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Treatment of Herpes

One of eight North Americans (30 million) has genital herpes, but only 20 percent of those infected know it (1). Herpes is classified into type I that affects primarily the mouth, and type II that affects primarily the genitals, although both types can go both places. According to a study in the American Journal of Epidemiology almost one percent of North Americans acquire new cases of recurrent genital herpes each year (14). That's 1,640,000 new cases of recurrent genital herpes. (730,000 men and 910,000 women).

To get herpes, you need the virus and broken skin. Since rubbing breaks skin, sexual contact with infected partners causes herpes. Typically, a person develops grouped painful or itchy blisters that look like poison ivy and disappear after one to six weeks. For some, genital herpes never recur, but almost all people who have a painful first episode will have recurrent blisters in exactly the same place (2).

A person who has herpes can be contagious, even when there are no visible blisters. The only way to diagnose herpes is to have a culture done on a wet blister. There are no dependable blood tests to tell if you have herpes because more than 92 percent of all Americans have had herpes and therefore have positive blood tests.

Herpes is the most common cause of swelling and pain around the rectum or vagina; anyone with these symptoms should get a culture for herpes, even if they are not sexually active.

Almost all North Americans have had herpes, but only 7 percent get blisters recurrently. If you have had one bout of herpes, you do not need treatment. If you have fewer than four recurrent genital herpes attacks per year, your doctor will probably prescribe 21 500mg tablets of Famvir or Valicyclovir that you keep on hand all the time and take them at the first tingling or itching that precede an outbreak. If you have more than 4 attacks a year, your doctor will probably prescribe valicyclovir 500 mg once a day for several years (7) or Famivir 125 mg TID (8). By the third year on that regimen, as many as 82 percent have no outbreaks at all. Exciting new research shows that taking acyclovir every day can help to prevent a person from being contagious (4). Valicyclovir and Famvir are both approved by the FDA for long-term use.

People with recurrent herpes can be contagious any time, but they are less likely to be contagious when they do not have blisters. Virtually everyone in North America has had herpes, but only seven percent get it recurrently. If a person with recurrent herpes is on Valtrex every day, he or she will not shed as much and not be as contagious. Personally, I would not ruin a relationship because of herpes because you are not likely to find anyone who has not had herpes.

1) J Benedetti, L Corey, R Ashley. Recurrence rates in genital herpes after symptomatic first-episode infection. Annals of Internal Medicine 121: 11 (DEC 1 1994):847-854.

2) Sexually transmitted diseases treatment guidelines. CDC MMWR Recommendations and Reports. 1993(Sept 24);42.

3) A Wald, J Zeh, G Barnum, LG Davis, L Corey. Suppression of subclinical shedding of herpes simplex virus type 2 with acyclovir. Annals of Internal Medicine 124: 1 Part 1 (JAN 1 1996):8-15.

4) R Patel, NJ Bodsworth, P Woolley, B Peters, G Vejlsgaard, S Saari, A Gibb, J Robinson. Valaciclovir for the suppression of recurrent genital HSV infection: A placebo controlled study of once daily therapy. Genitourinary Medicine 73: 2 (APR 1997):105-109.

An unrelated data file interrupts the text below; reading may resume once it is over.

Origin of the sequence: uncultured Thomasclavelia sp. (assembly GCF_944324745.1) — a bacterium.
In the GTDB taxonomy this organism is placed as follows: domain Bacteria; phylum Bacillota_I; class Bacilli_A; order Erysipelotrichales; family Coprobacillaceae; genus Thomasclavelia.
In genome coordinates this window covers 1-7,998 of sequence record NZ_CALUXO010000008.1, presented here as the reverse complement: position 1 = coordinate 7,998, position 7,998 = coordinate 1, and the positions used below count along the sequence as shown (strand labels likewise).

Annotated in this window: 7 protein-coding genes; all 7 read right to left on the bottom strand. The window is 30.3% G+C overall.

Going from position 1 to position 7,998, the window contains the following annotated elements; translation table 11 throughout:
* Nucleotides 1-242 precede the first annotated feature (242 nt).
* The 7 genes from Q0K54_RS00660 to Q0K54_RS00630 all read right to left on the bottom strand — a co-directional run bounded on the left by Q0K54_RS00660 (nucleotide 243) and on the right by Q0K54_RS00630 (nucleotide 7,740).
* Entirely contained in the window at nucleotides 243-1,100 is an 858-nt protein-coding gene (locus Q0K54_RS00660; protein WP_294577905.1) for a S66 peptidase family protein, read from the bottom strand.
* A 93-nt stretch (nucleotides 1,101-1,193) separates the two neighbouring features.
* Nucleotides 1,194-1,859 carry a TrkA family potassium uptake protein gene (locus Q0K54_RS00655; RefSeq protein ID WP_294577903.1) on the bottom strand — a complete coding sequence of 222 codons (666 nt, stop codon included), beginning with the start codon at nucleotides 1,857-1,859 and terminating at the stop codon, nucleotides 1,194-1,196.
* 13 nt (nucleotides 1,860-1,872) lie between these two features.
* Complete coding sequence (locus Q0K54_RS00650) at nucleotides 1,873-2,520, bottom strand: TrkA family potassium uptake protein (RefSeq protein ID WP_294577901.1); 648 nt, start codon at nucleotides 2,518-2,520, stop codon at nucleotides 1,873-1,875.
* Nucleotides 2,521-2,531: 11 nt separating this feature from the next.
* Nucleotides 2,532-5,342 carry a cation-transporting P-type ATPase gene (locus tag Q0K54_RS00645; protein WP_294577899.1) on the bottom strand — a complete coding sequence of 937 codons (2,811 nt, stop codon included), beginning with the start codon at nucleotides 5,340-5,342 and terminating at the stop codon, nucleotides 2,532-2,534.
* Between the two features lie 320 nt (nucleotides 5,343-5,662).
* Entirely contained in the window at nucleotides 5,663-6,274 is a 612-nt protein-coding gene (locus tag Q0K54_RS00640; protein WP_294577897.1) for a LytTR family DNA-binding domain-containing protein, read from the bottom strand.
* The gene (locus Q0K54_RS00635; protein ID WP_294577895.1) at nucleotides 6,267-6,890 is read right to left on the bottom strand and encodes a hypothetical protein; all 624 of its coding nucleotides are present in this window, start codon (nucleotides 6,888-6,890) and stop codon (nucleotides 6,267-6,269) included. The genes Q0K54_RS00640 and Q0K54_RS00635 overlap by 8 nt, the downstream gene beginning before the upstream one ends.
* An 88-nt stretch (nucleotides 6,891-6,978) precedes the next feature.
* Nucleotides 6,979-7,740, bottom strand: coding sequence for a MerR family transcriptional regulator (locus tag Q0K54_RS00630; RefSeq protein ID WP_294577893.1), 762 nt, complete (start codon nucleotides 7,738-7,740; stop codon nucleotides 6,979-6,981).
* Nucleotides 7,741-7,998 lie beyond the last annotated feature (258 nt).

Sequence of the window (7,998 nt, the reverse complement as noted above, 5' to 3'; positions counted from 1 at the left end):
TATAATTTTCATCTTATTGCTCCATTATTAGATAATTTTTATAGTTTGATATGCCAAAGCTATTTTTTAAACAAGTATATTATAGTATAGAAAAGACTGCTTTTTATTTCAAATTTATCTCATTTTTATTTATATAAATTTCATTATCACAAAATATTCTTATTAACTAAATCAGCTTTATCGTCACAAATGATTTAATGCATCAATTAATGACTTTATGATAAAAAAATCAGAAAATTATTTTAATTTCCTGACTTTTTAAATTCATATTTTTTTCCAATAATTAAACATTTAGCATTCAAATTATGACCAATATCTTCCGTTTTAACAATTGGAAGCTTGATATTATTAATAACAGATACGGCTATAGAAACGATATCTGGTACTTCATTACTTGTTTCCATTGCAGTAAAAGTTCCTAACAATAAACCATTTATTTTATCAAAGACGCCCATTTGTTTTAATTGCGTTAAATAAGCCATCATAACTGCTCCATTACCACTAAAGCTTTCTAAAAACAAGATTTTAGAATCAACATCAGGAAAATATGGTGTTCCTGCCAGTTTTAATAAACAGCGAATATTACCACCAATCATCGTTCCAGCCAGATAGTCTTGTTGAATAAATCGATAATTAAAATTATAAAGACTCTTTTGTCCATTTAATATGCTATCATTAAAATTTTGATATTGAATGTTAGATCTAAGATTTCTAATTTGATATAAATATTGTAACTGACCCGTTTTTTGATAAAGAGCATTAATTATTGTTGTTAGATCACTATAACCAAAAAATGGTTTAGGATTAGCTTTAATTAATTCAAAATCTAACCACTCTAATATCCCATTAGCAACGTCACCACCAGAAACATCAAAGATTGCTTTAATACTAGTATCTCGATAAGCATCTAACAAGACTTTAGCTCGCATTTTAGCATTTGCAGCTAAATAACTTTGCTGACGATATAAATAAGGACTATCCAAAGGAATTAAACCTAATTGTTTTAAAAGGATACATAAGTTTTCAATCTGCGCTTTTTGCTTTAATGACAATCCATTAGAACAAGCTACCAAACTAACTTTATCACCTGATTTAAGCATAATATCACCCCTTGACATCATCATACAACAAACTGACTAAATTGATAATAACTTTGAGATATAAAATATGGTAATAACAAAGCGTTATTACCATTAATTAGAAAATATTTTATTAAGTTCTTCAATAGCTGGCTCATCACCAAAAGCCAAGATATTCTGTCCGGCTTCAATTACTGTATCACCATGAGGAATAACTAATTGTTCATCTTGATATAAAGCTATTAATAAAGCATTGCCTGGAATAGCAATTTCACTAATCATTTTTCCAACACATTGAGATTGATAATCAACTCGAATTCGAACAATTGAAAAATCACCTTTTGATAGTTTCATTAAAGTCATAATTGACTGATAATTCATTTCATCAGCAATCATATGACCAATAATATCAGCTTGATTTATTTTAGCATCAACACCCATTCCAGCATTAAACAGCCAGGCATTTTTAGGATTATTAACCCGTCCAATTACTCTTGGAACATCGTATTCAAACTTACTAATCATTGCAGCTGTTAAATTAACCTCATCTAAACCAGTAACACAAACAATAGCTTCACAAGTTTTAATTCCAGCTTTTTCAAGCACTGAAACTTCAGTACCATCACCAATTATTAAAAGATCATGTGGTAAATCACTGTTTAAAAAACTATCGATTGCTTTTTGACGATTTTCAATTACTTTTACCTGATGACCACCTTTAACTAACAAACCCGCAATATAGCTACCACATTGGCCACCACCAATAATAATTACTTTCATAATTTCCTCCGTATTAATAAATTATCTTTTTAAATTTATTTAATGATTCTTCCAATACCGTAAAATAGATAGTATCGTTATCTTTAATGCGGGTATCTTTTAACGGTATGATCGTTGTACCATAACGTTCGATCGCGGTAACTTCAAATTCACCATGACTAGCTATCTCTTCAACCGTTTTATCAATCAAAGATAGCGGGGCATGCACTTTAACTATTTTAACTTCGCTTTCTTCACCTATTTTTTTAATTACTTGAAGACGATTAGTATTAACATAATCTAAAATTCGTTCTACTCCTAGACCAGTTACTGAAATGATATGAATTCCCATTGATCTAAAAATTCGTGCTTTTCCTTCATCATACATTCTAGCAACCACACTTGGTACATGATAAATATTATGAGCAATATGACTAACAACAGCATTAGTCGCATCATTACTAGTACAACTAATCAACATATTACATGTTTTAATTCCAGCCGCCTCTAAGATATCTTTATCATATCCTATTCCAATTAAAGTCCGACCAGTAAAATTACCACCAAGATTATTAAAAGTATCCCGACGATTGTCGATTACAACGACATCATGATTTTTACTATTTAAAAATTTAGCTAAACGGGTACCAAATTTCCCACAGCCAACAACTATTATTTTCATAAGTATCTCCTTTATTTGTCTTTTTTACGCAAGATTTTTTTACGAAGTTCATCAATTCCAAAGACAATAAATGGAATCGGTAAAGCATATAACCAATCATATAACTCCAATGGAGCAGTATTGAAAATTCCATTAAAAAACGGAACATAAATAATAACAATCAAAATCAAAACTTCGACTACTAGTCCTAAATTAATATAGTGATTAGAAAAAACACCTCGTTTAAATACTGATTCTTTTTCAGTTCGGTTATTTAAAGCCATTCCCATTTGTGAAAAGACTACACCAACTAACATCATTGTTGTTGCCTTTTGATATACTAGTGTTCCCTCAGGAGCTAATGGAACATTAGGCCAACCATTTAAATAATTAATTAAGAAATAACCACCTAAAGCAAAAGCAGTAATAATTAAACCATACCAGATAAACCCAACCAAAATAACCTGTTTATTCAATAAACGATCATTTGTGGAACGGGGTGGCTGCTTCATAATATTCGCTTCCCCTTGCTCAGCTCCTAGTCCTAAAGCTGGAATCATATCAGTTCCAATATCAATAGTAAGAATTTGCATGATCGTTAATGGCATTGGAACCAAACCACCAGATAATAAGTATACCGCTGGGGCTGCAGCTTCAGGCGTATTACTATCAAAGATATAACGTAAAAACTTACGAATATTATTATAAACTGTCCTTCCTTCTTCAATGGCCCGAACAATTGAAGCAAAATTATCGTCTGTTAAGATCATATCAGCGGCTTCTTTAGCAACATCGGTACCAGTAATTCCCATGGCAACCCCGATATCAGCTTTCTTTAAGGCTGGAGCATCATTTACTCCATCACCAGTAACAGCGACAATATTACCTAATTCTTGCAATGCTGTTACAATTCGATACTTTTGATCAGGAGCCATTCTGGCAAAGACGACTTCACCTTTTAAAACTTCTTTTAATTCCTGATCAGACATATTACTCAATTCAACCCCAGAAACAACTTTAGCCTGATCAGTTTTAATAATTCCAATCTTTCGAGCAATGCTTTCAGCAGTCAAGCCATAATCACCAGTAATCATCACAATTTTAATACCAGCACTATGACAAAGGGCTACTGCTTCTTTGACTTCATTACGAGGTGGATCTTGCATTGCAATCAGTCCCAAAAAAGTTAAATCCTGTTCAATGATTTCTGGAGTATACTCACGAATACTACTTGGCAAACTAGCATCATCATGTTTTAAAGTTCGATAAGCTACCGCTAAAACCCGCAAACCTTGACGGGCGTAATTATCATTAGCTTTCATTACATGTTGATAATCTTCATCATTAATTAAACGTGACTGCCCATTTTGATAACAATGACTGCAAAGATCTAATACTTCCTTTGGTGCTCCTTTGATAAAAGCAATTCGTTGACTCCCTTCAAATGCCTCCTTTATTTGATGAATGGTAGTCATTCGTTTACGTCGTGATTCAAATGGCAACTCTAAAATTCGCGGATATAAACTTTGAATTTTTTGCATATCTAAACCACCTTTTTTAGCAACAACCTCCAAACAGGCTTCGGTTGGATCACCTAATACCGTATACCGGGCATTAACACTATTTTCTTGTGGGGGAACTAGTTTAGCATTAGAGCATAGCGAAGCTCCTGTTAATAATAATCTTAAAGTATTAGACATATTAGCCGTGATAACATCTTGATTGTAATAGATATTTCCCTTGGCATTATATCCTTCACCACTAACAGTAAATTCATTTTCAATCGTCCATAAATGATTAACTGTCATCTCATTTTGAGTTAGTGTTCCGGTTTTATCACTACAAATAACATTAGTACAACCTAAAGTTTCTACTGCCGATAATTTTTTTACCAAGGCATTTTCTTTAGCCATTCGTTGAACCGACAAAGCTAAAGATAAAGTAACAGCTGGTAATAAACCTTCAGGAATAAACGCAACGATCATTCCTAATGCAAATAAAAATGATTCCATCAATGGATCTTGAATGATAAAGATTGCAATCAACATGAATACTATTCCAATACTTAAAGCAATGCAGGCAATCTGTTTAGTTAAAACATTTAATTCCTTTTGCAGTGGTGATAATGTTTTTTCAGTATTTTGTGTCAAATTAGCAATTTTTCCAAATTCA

5) NJ Bodsworth, RJ Crooks, S Borelli, G Vejlsgaard, J Paavonen, AM Worm, N Uexkull, J Esmann, A Strand, AJ Ingamells, A Gibb. Valaciclovir versus aciclovir in patient initiated treatment of recurrent genital herpes: A randomised, double blind clinical trial. Genitourinary Medicine 73: 2 (APR 1997):110-116.

6) DM Huse, S Schainbaum, AJ Kirsch, S Tyring. Economic evaluation of famciclovir in reducing the duration of postherpetic neuralgia. American Journal of Health - System Pharmacy 54: 10(MAY 15 1997):1180-1184.

7) Tyring SK and the International Valicyclovir Study Group presented to the American Academy of Dermatology meeting March 21, 1997.

8) M Schomogyi, A Wald, L Corey. Herpes simplex virus-2 infection: An emerging disease? Infectious 9 NEJM, March 23, 2000 .

9) D Benedetti, L Corey, R Ashley. Recurrence rates in genital herpes after symptomatic first-episode infection. Annals of Internal Medicine 121: 11 (DEC 1 1994):847-854.

10) Sexually transmitted diseases treatment guidelines. CDC MMWR Recommendations and Reports. 1993(Sept 24);42.

11) A Wald, J Zeh, G Barnum, LG Davis, L Corey. Suppression of subclinical shedding of herpes simplex virus type 2 with acyclovir. Annals of Internal Medicine 124: 1 Part 1 (JAN 1 1996):8-15.

12) RR Gacek. Evidence-based drug reviews - Valacyclovir - New indication: for genital herpes, simpler administration. Canadian Family Physician, 1999, Vol 45, pp 1697-1700.

13) Disease Clinics of North America 12: 1(MAR 1998):47. 14) JAMA September 8, 1998.

14) Incidence of herpes simplex virus type 2 infection in the United States. American Journal of Epidemiology, 2001, Vol 153, Iss 9, pp 912-920.

Checked 11/22/14

January 1st, 2015
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About the Author: Gabe Mirkin, MD

Sports medicine doctor, fitness guru and long-time radio host Gabe Mirkin, M.D., brings you news and tips for your healthful lifestyle. A practicing physician for more than 50 years and a radio talk show host for 25 years, Dr. Mirkin is a graduate of Harvard University and Baylor University College of Medicine. He is board-certified in four specialties: Sports Medicine, Allergy and Immunology, Pediatrics and Pediatric Immunology. The Dr. Mirkin Show, his call-in show on fitness and health, was syndicated in more than 120 cities. Read More
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